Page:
How to Save Your Money on Air Conditioning

September 06, 2008


The typical U.S. family spends close to $1,300 a year on their home’s utility bills. Unfortunately, a large portion of that energy is wasted. The amount of energy wasted just through poorly insulated windows and doors is about as much energy as we get from the Alaskan pipeline each year.

Electricity generated by fossil fuels for a single home puts more carbon dioxide into the air than two average cars. By using a few low cost energy efficient ideas, you can reduce your energy bills by 10% to 50%. At the same time, you reduce air pollution.

The key to getting savings is a whole house energy efficiency plan. To take a whole house approach, view your home as an energy system with separate parts.

For example, your heating system is not just a furnace. It is a heat-delivery system that starts at the furnace and delivers heat throughout your home using a network of ducts.

You may have an efficient furnace, but if the ducts leak and are un-insulated, and your walls, attic, windows, and doors are un-insulated, your energy bills will remain high. Taking a whole-house approach to saving energy ensures that dollars you invest in energy efficiency are wisely spent.

Energy saving improvements not only makes your home more comfortable, they can yield long-term money savings. Reduced utility bills, over time, more than make up for the price of energy efficient improvements. In addition, your home will likely have a higher resale value.

These tips shows you how easy it is to reduce your home energy use. They will save you energy and money. In many cases, they will help the environment by reducing pollution and conserving our natural resources.

Money Saving Tips

  1. Set your thermostat as low as is comfortable in the winter. I recommend 68 degrees during the day and lower at night.
  2. Clean or replace filters on furnaces once a month or as needed.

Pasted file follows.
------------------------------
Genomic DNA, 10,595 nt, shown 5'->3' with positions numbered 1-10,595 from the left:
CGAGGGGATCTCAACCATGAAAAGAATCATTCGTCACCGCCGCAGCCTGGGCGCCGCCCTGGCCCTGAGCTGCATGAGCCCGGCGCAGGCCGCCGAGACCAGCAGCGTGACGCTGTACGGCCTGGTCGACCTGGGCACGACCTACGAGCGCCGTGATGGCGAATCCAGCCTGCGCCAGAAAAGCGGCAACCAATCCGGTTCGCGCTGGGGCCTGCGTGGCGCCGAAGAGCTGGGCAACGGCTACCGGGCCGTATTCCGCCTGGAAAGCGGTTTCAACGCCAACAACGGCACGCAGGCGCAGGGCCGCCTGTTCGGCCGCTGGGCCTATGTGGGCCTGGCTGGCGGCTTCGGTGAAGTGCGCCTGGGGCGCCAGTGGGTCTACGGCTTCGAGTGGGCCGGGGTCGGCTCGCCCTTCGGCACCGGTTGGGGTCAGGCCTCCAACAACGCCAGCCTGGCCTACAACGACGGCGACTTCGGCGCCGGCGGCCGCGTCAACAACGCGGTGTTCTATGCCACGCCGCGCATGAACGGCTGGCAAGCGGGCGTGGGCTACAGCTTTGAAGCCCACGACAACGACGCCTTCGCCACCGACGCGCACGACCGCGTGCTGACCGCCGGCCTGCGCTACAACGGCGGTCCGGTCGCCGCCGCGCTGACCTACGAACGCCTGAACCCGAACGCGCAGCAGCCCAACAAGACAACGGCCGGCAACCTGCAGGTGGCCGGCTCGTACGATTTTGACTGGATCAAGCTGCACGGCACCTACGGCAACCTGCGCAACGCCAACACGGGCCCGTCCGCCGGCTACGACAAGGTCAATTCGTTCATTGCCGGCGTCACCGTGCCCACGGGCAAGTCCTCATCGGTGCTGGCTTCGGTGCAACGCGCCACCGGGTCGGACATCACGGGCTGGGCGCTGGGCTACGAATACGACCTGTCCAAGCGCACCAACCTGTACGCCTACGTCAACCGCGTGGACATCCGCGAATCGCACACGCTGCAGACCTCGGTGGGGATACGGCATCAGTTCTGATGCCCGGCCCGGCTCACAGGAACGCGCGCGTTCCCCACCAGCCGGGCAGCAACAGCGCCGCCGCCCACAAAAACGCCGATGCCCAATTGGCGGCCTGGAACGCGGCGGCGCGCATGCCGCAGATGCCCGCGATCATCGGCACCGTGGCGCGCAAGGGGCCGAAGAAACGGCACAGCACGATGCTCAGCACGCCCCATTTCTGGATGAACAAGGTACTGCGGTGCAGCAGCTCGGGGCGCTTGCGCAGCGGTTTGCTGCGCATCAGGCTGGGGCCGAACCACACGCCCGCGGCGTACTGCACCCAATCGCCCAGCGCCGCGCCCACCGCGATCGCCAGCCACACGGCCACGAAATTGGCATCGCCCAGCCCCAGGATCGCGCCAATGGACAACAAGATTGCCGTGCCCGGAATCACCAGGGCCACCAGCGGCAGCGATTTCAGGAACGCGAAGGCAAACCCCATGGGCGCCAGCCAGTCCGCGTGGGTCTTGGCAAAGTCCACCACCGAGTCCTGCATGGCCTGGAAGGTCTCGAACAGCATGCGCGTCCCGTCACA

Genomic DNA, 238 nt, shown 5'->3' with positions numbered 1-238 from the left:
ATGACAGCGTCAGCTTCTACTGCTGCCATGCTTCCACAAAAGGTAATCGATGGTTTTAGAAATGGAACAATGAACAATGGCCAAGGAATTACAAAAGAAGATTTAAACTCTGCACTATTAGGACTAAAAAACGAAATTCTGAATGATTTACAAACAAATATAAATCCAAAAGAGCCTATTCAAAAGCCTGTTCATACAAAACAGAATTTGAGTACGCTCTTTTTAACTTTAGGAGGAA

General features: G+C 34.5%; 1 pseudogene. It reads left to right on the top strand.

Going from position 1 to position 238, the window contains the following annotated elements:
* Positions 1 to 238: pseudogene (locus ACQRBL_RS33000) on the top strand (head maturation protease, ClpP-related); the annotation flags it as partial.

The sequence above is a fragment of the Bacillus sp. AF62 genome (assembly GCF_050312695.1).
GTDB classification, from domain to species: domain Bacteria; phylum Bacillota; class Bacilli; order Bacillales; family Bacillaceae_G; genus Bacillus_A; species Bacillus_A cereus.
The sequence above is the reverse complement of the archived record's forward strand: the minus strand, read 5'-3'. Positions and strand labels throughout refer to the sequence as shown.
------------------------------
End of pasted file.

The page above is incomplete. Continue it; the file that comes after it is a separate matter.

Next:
• Clean warm-air registers, baseboard heaters, and radiators as needed. Make sure they’re not blocked by furniture, carpeting, or drapes.
  • Bleed trapped air from hot-water radiators once or twice a season. If in doubt about how to perform this task, call a professional.
  • Place heat-resistant radiator reflectors between exterior walls and the radiators.
  • Use kitchen, bath, and other ventilating fans wisely. In just one hour, these fans can pull out a houseful of warmed air. Turn fans off as soon as they have done the job.
  • Close an unoccupied room that is isolated from the rest of the house. An unused corner bedroom is a good one to close off. Turn down the thermostat or turn off the heating for that room or zone. However, do not turn the heating off if you heat your house with a heat pump. Closing the vents could harm the heat pump
  • On a windy day, hold a lit incense stick next to your windows, doors, electrical boxes, plumbing fixtures, electrical outlets, ceiling fixtures, attic hatches, and other locations where there is a possible air path to the outside. If the smoke blows in or out from the wall, you have located an air leak that may need caulking, sealing, or weather-stripping
  • Caulk and weather-strip doors and windows that leak air.
  • Caulk and seal air leaks where plumbing, ducting, or electrical wiring penetrates through exterior walls, floors, ceilings, and soffits over cabinets.
  • Install rubber gaskets behind outlet and switch plates on exterior and interior walls.
  • Look for dirty spots in your attic insulation. They often indicate holes where air leaks into and out of your house. You can seal the holes by stapling sheets of plastic over the holes and caulking the edges of the plastic. Or, use a can of spray insulation foam to fill and seal the gaps.
  • When the fireplace is not in use, keep the flue damper tightly closed. A chimney is designed specifically for warm smoke to escape, so until you close it, warm air escapes—24 hours a day!
  • New windows should be double-pane windows with low-e coating on the glass reflect heat back into the room during the winter months.
  • Install storm windows over single-pane windows or replace them with double-pane windows. Storm windows as much as double the R-value of single-pane windows and they can help reduce drafts. They also can stop water condensation, and frost formation.
  • As a less costly and less permanent alternative, you can use a clear plastic sheet on a frame or tape clear plastic film to the inside of your window frames during the cold winter months. Leave the bottom edge of the plastic sheet loose so moisture can get out stopping the window from fogging.
  • Storm windows should have weather-stripping at all movable joints. Repair and weatherize your storm windows, if necessary.
  • Install tight-fitting, insulating window shades on windows that feel drafty after weatherizing. Better yet, make window quilts for your windows.
  • During the heating season, keep the draperies and shades on your south-facing windows open during the day to allow sunlight to enter your home and closed at night to reduce the chill from cold windows.
  • Keep windows on the south side of your house clean to maximize solar heat gain.

  • Deflect cold winter winds by planting evergreen trees and shrubs on the north and west sides of your house.
  • Click here for a free money saving report written by the Energy Boomer titled HOW SAVE MONEY ON YOUR NEXT HEATING BILL

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